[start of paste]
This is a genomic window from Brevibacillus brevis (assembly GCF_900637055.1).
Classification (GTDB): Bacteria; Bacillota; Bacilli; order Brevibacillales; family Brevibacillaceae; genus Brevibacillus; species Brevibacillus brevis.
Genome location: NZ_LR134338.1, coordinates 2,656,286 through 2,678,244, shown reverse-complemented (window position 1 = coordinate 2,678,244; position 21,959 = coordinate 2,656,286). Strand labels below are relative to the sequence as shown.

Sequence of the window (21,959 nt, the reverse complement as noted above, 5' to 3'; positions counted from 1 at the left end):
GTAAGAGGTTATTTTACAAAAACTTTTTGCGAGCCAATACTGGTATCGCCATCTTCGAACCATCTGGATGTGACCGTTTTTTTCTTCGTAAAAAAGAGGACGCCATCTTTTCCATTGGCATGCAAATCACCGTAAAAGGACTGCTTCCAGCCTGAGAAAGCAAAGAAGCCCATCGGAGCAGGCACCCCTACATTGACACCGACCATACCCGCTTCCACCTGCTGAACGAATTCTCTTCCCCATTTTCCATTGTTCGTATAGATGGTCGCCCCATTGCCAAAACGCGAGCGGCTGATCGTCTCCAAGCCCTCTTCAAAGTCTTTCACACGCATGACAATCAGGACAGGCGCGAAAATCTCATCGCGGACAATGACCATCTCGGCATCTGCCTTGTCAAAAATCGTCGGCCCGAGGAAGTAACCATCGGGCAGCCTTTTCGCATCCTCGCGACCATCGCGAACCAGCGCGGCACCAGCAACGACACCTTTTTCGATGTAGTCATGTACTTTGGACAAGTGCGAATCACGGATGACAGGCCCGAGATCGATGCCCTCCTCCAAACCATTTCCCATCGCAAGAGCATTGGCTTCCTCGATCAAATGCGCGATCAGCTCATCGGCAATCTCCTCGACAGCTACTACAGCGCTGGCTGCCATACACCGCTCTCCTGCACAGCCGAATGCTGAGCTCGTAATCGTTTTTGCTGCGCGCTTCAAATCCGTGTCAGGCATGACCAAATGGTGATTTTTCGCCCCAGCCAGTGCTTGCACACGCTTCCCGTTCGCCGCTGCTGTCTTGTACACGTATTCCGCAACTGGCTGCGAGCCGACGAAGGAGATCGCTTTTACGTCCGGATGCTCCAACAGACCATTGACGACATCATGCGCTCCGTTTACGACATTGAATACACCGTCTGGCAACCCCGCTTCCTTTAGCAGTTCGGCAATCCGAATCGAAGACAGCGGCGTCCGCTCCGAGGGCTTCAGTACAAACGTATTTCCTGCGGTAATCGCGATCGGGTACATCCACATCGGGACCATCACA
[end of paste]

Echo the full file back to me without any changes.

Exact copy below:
This is a genomic window from Brevibacillus brevis (assembly GCF_900637055.1).
Classification (GTDB): Bacteria; Bacillota; Bacilli; order Brevibacillales; family Brevibacillaceae; genus Brevibacillus; species Brevibacillus brevis.
Genome location: NZ_LR134338.1, coordinates 2,656,286 through 2,678,244, shown reverse-complemented (window position 1 = coordinate 2,678,244; position 21,959 = coordinate 2,656,286). Strand labels below are relative to the sequence as shown.

Sequence of the window (21,959 nt, the reverse complement as noted above, 5' to 3'; positions counted from 1 at the left end):
GTAAGAGGTTATTTTACAAAAACTTTTTGCGAGCCAATACTGGTATCGCCATCTTCGAACCATCTGGATGTGACCGTTTTTTTCTTCGTAAAAAAGAGGACGCCATCTTTTCCATTGGCATGCAAATCACCGTAAAAGGACTGCTTCCAGCCTGAGAAAGCAAAGAAGCCCATCGGAGCAGGCACCCCTACATTGACACCGACCATACCCGCTTCCACCTGCTGAACGAATTCTCTTCCCCATTTTCCATTGTTCGTATAGATGGTCGCCCCATTGCCAAAACGCGAGCGGCTGATCGTCTCCAAGCCCTCTTCAAAGTCTTTCACACGCATGACAATCAGGACAGGCGCGAAAATCTCATCGCGGACAATGACCATCTCGGCATCTGCCTTGTCAAAAATCGTCGGCCCGAGGAAGTAACCATCGGGCAGCCTTTTCGCATCCTCGCGACCATCGCGAACCAGCGCGGCACCAGCAACGACACCTTTTTCGATGTAGTCATGTACTTTGGACAAGTGCGAATCACGGATGACAGGCCCGAGATCGATGCCCTCCTCCAAACCATTTCCCATCGCAAGAGCATTGGCTTCCTCGATCAAATGCGCGATCAGCTCATCGGCAATCTCCTCGACAGCTACTACAGCGCTGGCTGCCATACACCGCTCTCCTGCACAGCCGAATGCTGAGCTCGTAATCGTTTTTGCTGCGCGCTTCAAATCCGTGTCAGGCATGACCAAATGGTGATTTTTCGCCCCAGCCAGTGCTTGCACACGCTTCCCGTTCGCCGCTGCTGTCTTGTACACGTATTCCGCAACTGGCTGCGAGCCGACGAAGGAGATCGCTTTTACGTCCGGATGCTCCAACAGACCATTGACGACATCATGCGCTCCGTTTACGACATTGAATACACCGTCTGGCAACCCCGCTTCCTTTAGCAGTTCGGCAATCCGAATCGAAGACAGCGGCGTCCGCTCCGAGGGCTTCAGTACAAACGTATTTCCTGCGGTAATCGCGATCGGGTACATCCACATCGGGACCATCACA